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The first time I saw the Union Mission Chapel was when I was traveling from our home in Norwell to the Scituate Light House to perform a marriage ceremony. 


I could not believe my eyes, here on a back road was a pristine little white chapel set back among tall pine frozen in a different time period.  To me the Chapel was one that might be found in a quaint village of Connecticut or Vermont.


Along the rock walls there were Hosta plants, the yard was neat and well taken care of but the antique front black doors and trim around the windows had begun to peel.


I turned into the circular drive, got out of my car to look at the encased bulletin board that told me the name of the minister, the organist and the time of Sunday worship service.


Just as I was getting in my car an older woman drove up and hopped out of the car with the energy of a woman half her age.


Mrs. Laidlaw introduced herself as President of the Chapel and Historian of Scituate.  True to her calling Mrs. Laidlaw invited me inside and began to share the story of how, when and who built this hidden gem. 


I didn’t have much time but decided I could spare a couple of minutes.  A tiny vestibule opened into something I never imagined.  Dark mahogany ship lap under windows, Mrs. Laidlaw bragged, held most of the original wavey glass.  There were wide pine floors, wooden deacon benches perfectly lined up and antique oil lamps that hung with reflectors along the outer sides.   It was charming.


Quickly we went into the kitchen where there were bead board cabinets, a huge soap stone sink, stove and two doors.  One the lead out to the side yard and the other Mrs. Laidlaw opened proudly.  “It works,” she said.  Attached to the back side of the chapel is a tiny outhouse (since updated), painted green and cleaner than my own bathroom.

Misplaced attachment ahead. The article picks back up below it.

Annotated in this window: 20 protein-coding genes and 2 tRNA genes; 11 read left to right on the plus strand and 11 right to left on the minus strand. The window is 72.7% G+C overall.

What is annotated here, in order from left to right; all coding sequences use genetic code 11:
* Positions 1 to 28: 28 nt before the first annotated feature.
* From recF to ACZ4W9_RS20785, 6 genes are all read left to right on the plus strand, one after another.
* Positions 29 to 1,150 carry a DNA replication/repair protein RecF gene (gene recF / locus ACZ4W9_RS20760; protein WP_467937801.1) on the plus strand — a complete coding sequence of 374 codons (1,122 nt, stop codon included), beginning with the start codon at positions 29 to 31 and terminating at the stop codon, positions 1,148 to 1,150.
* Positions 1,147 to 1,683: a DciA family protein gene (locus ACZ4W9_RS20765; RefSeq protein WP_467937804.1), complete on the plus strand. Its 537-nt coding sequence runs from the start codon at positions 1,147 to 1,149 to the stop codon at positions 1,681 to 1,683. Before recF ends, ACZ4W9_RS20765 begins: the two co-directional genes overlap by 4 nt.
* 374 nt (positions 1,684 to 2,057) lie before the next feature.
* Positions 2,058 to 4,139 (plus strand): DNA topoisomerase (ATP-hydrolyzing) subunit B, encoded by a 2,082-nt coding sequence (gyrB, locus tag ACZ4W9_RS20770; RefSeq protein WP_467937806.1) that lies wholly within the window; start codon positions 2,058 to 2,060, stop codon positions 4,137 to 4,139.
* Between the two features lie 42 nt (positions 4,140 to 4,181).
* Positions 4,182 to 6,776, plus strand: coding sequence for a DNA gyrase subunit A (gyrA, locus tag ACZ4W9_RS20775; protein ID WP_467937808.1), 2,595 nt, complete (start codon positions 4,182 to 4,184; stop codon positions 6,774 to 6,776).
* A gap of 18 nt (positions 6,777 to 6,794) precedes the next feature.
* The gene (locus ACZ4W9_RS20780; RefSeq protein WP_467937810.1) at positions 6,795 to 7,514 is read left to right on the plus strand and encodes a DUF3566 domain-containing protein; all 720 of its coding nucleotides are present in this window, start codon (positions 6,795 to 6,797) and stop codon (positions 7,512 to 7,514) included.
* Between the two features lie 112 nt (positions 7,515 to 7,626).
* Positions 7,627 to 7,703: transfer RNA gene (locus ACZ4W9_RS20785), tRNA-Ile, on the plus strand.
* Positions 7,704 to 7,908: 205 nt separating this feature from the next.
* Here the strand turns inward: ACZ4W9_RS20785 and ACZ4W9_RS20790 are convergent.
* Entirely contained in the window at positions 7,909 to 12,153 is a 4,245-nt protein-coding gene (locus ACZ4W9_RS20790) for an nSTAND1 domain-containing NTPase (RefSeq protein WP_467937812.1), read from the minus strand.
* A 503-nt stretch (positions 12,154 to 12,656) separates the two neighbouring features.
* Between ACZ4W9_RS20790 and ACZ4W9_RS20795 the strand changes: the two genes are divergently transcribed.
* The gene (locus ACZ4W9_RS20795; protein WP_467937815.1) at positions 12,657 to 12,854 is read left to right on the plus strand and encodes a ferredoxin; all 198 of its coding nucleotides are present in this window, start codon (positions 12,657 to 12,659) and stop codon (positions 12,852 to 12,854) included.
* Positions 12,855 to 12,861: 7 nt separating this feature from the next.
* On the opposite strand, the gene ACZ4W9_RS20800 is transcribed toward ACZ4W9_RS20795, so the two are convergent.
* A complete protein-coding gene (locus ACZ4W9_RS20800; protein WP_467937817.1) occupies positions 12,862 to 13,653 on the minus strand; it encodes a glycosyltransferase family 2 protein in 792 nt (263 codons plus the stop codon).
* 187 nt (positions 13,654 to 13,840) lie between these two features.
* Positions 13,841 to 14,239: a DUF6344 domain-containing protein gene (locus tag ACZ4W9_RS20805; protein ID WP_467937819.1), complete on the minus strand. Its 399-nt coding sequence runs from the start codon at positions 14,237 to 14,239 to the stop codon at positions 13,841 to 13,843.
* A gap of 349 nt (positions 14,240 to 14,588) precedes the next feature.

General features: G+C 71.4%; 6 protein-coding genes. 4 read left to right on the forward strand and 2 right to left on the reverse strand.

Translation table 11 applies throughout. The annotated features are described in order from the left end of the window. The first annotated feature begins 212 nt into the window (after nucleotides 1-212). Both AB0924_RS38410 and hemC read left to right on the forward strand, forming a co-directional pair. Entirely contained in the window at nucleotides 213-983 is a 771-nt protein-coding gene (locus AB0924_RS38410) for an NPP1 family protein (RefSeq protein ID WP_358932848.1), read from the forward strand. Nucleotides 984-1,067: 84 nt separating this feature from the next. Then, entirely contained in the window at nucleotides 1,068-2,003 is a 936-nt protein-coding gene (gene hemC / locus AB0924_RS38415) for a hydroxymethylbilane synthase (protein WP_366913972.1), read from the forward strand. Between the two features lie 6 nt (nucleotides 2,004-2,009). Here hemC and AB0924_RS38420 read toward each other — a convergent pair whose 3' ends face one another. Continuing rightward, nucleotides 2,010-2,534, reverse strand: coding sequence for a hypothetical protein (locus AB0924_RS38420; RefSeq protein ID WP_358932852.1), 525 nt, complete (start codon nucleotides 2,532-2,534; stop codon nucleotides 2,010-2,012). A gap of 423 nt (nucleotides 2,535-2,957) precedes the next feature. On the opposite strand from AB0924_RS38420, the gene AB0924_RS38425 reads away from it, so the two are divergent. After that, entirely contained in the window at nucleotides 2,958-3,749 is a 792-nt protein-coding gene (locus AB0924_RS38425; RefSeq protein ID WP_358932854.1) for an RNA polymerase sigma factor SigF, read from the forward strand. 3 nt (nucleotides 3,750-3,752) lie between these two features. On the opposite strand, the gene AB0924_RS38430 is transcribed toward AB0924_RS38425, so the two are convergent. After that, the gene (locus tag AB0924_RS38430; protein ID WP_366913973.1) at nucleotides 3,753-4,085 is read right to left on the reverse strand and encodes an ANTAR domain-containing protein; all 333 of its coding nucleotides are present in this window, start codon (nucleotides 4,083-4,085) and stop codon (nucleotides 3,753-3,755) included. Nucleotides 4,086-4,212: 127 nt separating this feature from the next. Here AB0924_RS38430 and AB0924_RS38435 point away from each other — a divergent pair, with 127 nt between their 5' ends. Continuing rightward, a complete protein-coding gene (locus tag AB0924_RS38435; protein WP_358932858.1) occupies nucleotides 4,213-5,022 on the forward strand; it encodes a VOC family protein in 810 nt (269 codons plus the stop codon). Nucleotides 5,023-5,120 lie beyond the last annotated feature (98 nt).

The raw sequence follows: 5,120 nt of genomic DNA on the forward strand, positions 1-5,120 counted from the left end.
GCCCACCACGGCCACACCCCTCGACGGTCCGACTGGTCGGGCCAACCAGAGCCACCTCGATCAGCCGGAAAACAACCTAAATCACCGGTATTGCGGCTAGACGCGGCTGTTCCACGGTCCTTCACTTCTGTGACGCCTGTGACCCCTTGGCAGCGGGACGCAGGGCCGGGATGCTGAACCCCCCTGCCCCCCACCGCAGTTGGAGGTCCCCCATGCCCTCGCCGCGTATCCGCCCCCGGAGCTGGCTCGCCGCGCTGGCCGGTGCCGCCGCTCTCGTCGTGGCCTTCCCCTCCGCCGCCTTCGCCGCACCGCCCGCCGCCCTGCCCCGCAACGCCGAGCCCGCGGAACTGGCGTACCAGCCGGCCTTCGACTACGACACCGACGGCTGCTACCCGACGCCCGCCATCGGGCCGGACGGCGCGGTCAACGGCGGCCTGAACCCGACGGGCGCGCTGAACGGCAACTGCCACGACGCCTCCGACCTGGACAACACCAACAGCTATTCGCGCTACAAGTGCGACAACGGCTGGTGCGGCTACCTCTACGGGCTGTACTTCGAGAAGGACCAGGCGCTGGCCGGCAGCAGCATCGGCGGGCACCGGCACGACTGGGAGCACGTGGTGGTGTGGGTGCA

I apologized to Mrs. Laidlaw, I had to make haste, a couple was waiting at the Lighthouse to be married.  After I performed the private ceremony on the jetty, bid the couple good luck and farewell I saw Mrs. Laidlaw who had been listening. 


Another history lesson followed, but this time on the Scituate Light House.  With animation I will never forget, Mrs. Laidlaw told me of the “Army of Two” little girls, Rebecca and Abigail Bates, who saved the town from the British armed with nothing but a fife and drum.


“Follow me,” I was instructed, she knocked on the door of the little house attached to the lighthouse.  Into the house and up the stairs we went, as fast as I could in my high heels, right to the top of the lighthouse.    It was amazing and something I never will experience again.


That day changed my life. 


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Services every Sunday at 7:00 PM

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